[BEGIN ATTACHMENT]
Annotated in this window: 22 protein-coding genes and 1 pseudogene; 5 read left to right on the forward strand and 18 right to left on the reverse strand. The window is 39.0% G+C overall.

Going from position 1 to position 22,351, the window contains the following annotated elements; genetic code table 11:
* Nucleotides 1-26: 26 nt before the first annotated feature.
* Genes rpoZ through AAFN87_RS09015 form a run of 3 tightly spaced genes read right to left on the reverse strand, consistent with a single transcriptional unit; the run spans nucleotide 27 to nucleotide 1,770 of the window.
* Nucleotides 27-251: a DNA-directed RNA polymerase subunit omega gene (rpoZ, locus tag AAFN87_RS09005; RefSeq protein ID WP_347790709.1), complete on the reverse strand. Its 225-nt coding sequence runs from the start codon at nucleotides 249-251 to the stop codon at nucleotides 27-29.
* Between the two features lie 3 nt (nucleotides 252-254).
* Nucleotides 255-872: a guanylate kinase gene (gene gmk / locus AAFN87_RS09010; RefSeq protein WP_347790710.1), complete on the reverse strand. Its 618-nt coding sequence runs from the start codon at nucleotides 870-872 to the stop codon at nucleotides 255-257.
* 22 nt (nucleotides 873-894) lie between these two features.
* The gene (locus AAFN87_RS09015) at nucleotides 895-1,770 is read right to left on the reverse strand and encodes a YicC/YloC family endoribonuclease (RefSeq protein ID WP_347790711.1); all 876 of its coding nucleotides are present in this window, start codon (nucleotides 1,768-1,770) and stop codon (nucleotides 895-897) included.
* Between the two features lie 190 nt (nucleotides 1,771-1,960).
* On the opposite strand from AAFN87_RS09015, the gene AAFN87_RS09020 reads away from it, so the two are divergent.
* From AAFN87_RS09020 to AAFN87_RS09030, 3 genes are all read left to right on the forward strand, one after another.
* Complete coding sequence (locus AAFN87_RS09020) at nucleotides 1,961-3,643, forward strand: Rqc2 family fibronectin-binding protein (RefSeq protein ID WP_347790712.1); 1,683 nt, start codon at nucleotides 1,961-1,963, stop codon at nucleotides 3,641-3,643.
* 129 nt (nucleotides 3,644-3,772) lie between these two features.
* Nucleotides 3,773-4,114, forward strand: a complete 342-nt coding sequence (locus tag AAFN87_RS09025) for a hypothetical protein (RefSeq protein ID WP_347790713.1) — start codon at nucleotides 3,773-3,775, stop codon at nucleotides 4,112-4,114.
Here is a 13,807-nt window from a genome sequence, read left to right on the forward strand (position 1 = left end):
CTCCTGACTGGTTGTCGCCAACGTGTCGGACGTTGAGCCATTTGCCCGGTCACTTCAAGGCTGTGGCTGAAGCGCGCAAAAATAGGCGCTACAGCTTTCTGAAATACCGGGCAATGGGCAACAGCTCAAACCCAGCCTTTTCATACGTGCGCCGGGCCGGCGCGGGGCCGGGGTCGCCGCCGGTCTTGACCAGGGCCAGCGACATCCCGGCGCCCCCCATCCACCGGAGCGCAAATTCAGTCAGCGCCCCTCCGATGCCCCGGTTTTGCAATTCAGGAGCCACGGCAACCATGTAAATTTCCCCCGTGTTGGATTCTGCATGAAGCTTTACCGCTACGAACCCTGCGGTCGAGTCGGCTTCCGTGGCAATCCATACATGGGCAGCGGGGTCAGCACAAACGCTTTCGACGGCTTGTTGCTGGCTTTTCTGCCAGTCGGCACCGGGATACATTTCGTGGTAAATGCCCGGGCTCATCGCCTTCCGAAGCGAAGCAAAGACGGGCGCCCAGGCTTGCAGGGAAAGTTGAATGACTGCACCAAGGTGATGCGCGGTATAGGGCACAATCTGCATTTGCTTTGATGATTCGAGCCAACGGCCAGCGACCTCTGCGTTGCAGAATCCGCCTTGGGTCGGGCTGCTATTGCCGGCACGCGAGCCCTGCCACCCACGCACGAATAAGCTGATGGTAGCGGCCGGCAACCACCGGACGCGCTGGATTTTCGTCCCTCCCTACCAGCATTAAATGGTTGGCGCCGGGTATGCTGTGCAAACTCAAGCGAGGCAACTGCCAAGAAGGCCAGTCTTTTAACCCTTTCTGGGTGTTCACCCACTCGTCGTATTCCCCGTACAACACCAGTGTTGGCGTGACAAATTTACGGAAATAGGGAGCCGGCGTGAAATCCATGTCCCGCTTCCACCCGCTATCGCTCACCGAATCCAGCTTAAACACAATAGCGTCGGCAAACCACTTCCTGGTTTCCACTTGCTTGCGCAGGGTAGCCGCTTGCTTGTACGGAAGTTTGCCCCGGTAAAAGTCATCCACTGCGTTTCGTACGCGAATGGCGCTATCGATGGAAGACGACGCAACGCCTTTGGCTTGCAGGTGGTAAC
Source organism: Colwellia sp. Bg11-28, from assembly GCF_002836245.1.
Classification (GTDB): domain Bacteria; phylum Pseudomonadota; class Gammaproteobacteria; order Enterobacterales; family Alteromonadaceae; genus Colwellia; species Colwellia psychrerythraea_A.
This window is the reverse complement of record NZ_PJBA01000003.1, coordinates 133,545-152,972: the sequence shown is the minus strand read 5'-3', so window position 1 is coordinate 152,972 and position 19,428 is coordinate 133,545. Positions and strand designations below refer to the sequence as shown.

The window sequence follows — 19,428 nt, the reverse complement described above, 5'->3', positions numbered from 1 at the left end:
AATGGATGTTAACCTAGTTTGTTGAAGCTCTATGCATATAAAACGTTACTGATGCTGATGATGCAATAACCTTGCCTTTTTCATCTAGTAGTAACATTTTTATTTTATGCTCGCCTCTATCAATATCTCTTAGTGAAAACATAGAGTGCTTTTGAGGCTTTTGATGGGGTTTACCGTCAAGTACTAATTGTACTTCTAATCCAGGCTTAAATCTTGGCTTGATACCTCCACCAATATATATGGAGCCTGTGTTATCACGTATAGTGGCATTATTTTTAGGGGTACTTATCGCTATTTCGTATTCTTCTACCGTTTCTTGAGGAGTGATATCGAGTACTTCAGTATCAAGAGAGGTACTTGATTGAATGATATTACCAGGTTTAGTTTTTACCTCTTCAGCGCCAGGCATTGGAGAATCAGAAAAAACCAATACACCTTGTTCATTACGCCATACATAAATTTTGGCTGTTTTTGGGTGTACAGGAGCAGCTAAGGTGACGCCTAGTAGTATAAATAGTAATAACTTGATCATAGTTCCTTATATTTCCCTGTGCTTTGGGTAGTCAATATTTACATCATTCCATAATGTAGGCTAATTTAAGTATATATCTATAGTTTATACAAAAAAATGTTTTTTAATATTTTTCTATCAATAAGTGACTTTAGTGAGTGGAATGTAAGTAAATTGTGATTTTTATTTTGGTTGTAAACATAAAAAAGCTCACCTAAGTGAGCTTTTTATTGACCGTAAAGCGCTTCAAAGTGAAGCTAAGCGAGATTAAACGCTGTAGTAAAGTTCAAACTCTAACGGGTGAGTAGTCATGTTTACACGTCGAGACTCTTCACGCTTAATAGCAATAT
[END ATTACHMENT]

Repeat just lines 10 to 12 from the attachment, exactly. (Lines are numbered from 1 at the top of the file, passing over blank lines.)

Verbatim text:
* Between the two features lie 190 nt (nucleotides 1,771-1,960).
* On the opposite strand from AAFN87_RS09015, the gene AAFN87_RS09020 reads away from it, so the two are divergent.
* From AAFN87_RS09020 to AAFN87_RS09030, 3 genes are all read left to right on the forward strand, one after another.